I haven’t had my oils out for a long time, but I well remember the times I dabbed and mixed colours trying for a hue that was exactly right  – working and reworking the colours on my canvas until suddenly I’d gone too far and they were muddy. At that moment there was no way to reclaim the desired effect. The only remedy was to take a palette knife, scrape the canvas clean and begin again.

This morning as I struggled with revisions to a particular scene I muttered about its lack of colour. Characterization was okay but the setting felt artificial, two-dimensional. There’s no lack of information on this subject but knowing and doing are too often a chasm apart. I thought I knew what was needed.

I closed my eyes for a moment and visualized the scene. Then I let my fingers loose to bring descriptive life to it. I gave them free rein, and when they were done I sat back and read the accumulation of words.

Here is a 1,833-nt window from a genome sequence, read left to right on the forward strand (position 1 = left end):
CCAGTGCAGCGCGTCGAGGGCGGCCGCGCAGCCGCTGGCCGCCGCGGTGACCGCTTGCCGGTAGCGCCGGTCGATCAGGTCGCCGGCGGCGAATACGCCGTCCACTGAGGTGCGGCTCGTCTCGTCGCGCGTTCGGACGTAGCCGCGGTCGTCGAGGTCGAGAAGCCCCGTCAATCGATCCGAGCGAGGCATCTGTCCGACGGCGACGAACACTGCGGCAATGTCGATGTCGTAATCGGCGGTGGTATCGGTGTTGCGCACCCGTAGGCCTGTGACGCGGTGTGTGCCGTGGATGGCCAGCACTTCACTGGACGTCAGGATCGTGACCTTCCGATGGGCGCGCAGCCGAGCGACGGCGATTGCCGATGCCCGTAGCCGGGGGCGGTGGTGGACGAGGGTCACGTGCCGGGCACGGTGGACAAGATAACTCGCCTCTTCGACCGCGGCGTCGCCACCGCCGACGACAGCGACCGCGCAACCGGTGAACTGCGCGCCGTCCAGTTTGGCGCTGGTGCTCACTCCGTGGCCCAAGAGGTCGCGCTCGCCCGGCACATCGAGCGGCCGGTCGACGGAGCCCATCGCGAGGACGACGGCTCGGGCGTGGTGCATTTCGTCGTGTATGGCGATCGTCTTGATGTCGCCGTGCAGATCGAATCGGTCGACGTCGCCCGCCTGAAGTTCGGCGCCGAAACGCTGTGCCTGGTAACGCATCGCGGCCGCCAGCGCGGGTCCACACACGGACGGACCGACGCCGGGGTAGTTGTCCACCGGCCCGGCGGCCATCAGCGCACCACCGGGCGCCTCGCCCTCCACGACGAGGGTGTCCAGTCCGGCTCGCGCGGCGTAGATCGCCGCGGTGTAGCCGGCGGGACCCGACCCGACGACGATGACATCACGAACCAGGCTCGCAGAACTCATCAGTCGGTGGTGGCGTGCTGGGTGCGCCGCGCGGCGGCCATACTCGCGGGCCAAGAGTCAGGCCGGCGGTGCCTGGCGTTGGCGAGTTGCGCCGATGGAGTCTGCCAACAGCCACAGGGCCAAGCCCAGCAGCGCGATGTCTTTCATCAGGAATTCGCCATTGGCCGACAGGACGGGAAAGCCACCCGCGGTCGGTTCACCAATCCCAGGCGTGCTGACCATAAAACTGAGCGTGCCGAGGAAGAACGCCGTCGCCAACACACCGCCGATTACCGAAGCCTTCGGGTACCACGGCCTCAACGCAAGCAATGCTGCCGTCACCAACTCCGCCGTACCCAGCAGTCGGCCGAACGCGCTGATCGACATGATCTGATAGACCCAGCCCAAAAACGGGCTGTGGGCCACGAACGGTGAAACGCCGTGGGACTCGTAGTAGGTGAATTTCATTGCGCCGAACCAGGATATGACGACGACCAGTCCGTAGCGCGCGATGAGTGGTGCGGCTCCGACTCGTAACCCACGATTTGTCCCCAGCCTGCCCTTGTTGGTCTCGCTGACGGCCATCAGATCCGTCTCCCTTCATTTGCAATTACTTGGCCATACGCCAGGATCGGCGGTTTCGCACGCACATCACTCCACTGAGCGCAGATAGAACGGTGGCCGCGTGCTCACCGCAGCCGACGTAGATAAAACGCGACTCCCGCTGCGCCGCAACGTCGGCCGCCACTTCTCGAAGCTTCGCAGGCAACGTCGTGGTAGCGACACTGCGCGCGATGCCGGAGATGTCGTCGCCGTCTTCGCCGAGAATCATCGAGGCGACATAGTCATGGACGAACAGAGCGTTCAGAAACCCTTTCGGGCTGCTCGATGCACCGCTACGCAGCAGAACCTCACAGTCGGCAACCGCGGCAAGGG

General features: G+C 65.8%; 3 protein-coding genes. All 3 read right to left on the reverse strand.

Oh, my! Purple prose, with adjectives and adverbs galore! I went through the paragraphs stripping away the superfluous, but that just left bare bones that poked ugly elbows at me. Like a bad painting, the whole thing was past redemption. I’d gone too far. Delete. Delete. Delete. I’ll rewrite from scratch tomorrow.

Colours1Glorious colour is an ethereal glow. Like stained glass its beauty is not in itself but in the light that pours through it, effortlessly enhancing without drawing attention to itself.

That’s the effect I want in my writing.